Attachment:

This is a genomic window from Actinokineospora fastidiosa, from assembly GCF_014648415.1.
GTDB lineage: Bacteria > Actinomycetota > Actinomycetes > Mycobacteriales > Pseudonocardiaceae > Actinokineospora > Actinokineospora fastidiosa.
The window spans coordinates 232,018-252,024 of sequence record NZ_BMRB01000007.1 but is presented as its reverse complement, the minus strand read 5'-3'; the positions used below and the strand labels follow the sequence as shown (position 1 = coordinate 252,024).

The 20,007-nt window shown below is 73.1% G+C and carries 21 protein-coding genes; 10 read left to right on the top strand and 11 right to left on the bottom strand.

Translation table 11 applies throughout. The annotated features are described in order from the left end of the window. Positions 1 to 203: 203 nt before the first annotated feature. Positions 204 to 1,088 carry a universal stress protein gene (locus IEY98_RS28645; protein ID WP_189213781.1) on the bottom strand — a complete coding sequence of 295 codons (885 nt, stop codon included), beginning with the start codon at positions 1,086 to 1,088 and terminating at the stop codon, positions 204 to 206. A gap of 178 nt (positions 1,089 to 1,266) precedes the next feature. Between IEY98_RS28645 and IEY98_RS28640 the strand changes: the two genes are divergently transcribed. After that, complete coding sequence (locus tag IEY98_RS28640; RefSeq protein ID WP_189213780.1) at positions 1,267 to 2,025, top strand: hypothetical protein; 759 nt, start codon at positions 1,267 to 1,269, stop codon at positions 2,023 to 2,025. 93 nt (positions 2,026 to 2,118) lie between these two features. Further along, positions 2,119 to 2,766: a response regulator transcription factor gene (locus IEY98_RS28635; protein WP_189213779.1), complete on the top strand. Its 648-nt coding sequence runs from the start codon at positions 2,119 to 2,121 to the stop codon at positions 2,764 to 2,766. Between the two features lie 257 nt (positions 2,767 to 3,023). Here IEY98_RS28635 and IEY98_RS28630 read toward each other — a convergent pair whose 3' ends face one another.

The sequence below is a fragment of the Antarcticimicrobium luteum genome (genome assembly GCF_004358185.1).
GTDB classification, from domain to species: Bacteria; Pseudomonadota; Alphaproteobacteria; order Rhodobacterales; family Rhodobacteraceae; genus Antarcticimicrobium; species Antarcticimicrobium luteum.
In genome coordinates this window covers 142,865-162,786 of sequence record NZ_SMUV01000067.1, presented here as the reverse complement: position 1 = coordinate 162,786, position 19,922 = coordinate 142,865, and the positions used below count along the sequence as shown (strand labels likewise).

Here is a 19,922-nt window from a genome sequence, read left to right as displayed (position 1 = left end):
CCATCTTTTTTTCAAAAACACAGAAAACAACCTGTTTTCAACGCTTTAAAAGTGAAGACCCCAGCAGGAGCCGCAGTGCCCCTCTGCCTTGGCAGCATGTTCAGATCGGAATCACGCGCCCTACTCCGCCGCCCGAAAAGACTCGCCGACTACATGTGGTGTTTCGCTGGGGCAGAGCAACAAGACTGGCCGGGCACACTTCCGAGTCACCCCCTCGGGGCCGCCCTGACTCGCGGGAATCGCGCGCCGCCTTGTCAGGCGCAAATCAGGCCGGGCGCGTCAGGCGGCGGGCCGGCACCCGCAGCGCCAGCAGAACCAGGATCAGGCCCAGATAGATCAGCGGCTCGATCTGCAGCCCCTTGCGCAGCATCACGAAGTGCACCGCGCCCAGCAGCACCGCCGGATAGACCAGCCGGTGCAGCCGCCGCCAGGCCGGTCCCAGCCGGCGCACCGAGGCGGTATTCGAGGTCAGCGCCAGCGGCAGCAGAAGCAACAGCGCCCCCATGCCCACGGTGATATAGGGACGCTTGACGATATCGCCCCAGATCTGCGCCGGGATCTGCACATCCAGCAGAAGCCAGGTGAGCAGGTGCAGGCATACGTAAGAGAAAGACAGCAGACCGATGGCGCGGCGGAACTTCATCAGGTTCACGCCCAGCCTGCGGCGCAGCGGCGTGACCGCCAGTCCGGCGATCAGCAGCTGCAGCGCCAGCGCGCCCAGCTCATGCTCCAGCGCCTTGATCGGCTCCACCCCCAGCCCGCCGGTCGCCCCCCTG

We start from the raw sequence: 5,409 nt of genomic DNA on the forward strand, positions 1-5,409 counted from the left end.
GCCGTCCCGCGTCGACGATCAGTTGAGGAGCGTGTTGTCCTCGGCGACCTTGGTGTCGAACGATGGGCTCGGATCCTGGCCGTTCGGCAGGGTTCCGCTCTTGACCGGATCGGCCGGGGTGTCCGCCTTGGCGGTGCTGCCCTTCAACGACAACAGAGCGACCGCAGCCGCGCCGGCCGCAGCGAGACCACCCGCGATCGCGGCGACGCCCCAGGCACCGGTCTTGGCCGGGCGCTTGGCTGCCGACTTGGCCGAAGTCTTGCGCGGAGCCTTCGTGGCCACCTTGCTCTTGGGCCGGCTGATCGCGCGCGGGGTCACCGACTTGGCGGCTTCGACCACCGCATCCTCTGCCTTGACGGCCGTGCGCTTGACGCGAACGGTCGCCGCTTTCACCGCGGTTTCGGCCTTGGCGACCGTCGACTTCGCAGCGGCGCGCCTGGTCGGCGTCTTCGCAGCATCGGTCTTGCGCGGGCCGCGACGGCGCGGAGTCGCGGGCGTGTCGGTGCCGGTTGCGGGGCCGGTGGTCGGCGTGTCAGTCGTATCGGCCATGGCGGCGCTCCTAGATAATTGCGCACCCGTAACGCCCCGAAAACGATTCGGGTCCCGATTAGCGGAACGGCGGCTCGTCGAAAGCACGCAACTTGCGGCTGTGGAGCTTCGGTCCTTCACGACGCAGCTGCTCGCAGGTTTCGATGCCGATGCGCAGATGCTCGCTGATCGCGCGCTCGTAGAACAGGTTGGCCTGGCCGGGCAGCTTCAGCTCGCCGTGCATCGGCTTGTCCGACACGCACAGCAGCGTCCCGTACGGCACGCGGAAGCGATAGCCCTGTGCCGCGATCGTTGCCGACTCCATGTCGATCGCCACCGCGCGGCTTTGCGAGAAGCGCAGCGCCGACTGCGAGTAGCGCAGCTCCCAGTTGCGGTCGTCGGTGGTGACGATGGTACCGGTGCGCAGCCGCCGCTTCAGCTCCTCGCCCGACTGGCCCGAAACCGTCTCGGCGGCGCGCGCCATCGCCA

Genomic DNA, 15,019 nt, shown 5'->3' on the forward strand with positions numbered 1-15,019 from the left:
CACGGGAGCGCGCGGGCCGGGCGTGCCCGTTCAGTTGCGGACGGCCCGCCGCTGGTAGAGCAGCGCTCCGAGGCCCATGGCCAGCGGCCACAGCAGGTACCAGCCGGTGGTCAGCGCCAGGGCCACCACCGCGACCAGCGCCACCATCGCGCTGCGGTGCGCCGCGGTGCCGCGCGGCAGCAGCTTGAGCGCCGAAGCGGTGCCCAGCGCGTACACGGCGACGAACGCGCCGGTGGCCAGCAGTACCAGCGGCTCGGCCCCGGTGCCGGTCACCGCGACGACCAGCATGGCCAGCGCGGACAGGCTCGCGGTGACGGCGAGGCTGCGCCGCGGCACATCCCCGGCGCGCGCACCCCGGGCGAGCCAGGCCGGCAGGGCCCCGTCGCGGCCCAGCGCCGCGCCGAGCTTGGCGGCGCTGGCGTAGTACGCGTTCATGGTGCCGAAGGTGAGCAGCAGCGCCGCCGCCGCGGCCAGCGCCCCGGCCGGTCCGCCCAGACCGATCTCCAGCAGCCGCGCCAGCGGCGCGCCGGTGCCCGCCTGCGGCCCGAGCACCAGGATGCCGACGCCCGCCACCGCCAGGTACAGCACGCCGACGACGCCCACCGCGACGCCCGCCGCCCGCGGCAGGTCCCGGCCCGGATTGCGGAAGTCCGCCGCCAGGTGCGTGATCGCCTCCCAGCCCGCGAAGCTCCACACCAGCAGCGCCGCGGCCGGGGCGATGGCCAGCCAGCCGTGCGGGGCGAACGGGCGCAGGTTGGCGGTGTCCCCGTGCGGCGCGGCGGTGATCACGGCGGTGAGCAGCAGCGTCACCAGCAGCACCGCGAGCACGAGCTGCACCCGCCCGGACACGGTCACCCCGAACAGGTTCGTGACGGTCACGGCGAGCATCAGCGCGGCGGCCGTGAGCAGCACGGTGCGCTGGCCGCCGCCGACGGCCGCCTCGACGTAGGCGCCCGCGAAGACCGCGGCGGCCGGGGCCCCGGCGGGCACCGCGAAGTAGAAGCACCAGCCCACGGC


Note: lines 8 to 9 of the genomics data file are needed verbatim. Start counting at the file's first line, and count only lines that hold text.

In genome coordinates this window covers 142,865-162,786 of sequence record NZ_SMUV01000067.1, presented here as the reverse complement: position 1 = coordinate 162,786, position 19,922 = coordinate 142,865, and the positions used below count along the sequence as shown (strand labels likewise).

Here is a 19,922-nt window from a genome sequence, read left to right as displayed (position 1 = left end):